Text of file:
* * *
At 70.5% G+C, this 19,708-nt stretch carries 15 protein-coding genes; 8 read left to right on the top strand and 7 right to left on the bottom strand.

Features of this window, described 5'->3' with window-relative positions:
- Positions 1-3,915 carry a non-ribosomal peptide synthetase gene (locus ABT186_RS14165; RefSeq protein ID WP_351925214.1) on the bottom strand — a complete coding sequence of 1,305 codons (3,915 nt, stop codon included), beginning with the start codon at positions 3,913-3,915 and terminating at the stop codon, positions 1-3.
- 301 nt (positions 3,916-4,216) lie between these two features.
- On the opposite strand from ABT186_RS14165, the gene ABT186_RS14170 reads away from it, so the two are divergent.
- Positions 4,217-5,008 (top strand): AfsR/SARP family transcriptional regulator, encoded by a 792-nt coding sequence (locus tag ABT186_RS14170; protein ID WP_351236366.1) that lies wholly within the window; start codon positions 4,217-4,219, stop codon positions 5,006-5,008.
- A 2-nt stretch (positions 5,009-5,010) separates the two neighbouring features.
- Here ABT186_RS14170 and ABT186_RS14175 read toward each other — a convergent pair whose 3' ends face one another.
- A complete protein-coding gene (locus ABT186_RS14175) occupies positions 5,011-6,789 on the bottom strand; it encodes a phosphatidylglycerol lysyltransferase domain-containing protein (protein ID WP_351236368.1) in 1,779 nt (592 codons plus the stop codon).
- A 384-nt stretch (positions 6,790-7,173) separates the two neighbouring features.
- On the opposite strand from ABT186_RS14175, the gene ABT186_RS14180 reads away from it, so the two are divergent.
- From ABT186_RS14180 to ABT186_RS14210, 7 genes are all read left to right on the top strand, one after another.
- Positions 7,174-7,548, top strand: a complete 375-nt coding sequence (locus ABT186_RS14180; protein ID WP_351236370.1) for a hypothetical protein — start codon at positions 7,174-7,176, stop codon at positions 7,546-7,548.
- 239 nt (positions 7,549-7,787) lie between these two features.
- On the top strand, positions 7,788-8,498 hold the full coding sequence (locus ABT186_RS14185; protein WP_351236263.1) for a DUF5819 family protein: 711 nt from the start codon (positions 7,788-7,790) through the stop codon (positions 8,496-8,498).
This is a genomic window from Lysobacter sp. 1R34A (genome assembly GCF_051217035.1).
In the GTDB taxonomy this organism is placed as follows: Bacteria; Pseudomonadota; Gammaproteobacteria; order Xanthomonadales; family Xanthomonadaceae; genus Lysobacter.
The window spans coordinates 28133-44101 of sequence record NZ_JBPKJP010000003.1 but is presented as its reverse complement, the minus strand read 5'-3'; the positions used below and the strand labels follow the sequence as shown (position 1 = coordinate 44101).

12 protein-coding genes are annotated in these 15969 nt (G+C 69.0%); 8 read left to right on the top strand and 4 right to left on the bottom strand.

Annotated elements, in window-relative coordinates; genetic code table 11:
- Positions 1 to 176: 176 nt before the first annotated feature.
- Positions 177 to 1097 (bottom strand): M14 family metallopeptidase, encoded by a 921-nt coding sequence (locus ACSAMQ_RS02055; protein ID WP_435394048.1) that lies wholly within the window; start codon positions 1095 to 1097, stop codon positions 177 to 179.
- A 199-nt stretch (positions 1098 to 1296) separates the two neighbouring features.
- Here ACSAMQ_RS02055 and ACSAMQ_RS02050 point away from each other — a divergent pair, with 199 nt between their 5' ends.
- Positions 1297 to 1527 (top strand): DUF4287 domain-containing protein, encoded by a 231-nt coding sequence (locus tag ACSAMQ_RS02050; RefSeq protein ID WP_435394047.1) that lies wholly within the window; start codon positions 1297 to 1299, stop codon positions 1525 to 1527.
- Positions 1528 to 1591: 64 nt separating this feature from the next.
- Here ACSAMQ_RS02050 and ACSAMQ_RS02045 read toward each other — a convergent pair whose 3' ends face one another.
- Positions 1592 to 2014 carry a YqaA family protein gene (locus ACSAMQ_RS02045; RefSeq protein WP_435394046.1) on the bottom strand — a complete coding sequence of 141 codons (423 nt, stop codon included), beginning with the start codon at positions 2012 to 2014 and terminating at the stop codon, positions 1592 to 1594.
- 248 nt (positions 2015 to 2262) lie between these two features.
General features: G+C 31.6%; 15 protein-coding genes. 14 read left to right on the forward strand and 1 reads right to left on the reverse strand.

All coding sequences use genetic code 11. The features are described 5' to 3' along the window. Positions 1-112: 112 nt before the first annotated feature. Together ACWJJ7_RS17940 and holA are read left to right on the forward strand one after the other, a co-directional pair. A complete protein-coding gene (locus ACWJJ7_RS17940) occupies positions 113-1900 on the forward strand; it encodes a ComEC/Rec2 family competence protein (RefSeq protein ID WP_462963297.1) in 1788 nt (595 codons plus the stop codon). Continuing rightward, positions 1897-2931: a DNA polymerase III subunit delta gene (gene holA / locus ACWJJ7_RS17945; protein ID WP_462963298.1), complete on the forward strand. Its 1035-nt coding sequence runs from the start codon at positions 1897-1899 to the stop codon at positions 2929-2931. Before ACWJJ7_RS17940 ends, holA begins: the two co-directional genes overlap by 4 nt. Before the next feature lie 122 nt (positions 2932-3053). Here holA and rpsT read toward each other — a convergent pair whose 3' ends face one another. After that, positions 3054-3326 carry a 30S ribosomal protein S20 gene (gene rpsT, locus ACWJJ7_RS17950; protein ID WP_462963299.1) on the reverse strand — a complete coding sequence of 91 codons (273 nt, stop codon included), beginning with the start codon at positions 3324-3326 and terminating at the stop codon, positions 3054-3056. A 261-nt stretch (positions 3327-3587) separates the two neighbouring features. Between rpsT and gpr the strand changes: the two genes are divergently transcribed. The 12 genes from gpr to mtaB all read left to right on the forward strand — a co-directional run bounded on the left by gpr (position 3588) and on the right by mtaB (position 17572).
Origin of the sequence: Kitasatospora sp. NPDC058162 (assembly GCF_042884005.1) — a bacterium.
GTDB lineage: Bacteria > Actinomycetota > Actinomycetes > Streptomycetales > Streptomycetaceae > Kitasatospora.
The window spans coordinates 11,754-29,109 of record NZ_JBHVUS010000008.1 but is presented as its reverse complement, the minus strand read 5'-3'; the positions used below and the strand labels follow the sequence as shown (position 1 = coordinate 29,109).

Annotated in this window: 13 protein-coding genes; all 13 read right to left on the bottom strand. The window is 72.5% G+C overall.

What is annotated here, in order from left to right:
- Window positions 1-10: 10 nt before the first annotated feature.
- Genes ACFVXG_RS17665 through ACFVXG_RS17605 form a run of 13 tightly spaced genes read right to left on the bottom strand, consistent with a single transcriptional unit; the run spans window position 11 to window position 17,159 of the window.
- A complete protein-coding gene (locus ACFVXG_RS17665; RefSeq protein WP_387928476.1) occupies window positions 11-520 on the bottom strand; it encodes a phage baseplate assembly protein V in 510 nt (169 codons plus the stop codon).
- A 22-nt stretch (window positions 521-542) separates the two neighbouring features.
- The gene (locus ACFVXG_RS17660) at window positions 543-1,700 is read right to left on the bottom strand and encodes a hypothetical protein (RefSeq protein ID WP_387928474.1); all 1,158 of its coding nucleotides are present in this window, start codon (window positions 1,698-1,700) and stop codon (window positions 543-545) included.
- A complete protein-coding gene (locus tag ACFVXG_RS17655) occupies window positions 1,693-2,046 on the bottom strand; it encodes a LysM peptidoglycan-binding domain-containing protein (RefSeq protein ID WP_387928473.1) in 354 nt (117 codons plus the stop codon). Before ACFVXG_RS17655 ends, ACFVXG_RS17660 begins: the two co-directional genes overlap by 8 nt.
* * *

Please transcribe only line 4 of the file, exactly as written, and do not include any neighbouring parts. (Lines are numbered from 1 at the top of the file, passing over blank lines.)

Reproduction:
- 301 nt (positions 3,916-4,216) lie between these two features.